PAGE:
Friday, 29 August 2014

Dun Beag

Dun Beag ('Small Fort') is a well preserved broch that I visited with the family during our recent holiday on Isle of Skye.



Dun Beag is situated on a hill that provides an ideal vantage point overlooking the surrounding countryside and nearby loch. The broch was almost certainly occupied by an important local warlord...



...who would have woken each morning to quite a view!



Brochs are dry-stone round-houses that were built on the Scottish Hebridean island during the Iron Age (between 700 BC and 550 AD). They were constructed with double-skinned walls that supported each other making possible a high building that was still relatively lightweight. Rather tantilisingly, amongst the Iron Age items found around the broch were also some Viking artefacts including a gold norse ring and buckle; suggesting the broch may have been raided (and even occupied) during the later Dark Ages.



Thoughts of Norse Gael warlords surveying their conquered lands seem to have gone to Mighty Kyle's head!



Since the broch was constructed from stone, there are lots of surviving features of interest. The double-skinned wall can be seen next to Kyle, while a small room is visible next to the entrance in the photo above. Stairs that descend into the broch are shown below.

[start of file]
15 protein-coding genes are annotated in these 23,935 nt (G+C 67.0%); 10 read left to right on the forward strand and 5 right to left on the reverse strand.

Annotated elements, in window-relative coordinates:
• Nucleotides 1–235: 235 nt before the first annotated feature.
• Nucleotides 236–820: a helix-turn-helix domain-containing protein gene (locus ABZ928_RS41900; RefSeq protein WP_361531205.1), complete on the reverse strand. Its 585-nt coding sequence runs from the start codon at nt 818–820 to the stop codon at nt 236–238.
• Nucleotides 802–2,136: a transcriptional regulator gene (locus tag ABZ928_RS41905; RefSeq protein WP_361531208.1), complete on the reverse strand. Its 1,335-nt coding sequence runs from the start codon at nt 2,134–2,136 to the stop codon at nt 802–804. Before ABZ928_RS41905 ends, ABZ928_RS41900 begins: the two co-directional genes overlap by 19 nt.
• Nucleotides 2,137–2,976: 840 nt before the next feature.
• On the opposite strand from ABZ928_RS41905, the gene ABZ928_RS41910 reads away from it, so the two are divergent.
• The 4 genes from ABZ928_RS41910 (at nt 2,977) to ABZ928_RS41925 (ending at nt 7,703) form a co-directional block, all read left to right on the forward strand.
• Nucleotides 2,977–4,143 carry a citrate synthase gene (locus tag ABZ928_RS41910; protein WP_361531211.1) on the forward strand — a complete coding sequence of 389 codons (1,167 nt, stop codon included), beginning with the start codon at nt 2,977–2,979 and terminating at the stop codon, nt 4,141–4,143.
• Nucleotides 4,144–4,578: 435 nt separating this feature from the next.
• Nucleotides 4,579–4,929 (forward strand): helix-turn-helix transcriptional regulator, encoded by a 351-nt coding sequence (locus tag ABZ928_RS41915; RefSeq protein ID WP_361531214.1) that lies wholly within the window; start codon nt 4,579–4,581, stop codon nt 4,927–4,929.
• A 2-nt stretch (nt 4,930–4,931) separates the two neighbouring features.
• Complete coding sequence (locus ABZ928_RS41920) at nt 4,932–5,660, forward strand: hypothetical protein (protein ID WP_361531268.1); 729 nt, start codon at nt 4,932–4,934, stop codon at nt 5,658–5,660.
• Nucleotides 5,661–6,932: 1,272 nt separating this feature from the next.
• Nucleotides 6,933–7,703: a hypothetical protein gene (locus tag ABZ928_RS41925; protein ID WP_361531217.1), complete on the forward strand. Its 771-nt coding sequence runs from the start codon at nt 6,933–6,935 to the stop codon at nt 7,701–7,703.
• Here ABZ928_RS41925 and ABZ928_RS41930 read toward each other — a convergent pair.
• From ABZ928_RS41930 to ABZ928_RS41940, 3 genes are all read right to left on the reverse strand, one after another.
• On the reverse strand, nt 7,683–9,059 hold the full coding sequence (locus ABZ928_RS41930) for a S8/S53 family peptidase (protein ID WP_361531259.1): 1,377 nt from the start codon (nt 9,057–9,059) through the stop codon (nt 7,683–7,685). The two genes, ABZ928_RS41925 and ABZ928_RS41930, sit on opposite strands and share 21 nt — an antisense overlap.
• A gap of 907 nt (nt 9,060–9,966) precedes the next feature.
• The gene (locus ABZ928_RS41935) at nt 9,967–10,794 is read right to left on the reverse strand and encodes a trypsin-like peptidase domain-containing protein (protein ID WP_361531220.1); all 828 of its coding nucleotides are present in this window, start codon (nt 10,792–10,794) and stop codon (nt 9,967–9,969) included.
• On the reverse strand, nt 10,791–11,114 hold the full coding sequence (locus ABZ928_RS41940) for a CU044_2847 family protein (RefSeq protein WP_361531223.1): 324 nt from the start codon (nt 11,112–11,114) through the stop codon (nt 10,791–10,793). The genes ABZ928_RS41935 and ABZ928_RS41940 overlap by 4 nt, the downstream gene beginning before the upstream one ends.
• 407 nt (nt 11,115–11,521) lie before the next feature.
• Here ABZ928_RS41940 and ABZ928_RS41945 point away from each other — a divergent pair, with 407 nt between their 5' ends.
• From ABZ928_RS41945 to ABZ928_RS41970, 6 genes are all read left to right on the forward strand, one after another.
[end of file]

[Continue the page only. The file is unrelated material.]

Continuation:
If nothing else, the broch offered a fascinating glimpse into the lives of early Skye inhabitants and the rugged landscape provides good inspiration for terrain.


One things for certain, purple heather will definitely appear on the bases of the Norse Gael! Something that struck me on Skye was how pale many of the rocks and boulders appeared amongst the heather. This is certainly something I want to pick up on in my terrain painting.
On closer inspection it appears that much of the pale colour is derived not from the rock itself, but from the surface lichen.
The last photo is not very Dark Age related, but to be fair it's not everyday you see a dinosaur footprint on the beach! This one is located at An Corran and can be seen at low tide.


1 comment:

  1. That's a fine looking broch. It seems well-preserved, if somewhat shorter than it might have been in its heyday.

    Although it's tempting to use such a building in a game with Vikings, I suspect that they were just visiting it as tourists, like us. I suppose it's possible that some locals took refuge in a disused/ruined broch when the raiders came, though?

    Rather than a broch I've got my thoughts set on a crannog - they were still in use/inhabited into the late middle ages and would certainly have been around during the Viking period. Would be a fun modelling project as well, if only a somewhat distant dream for me right now...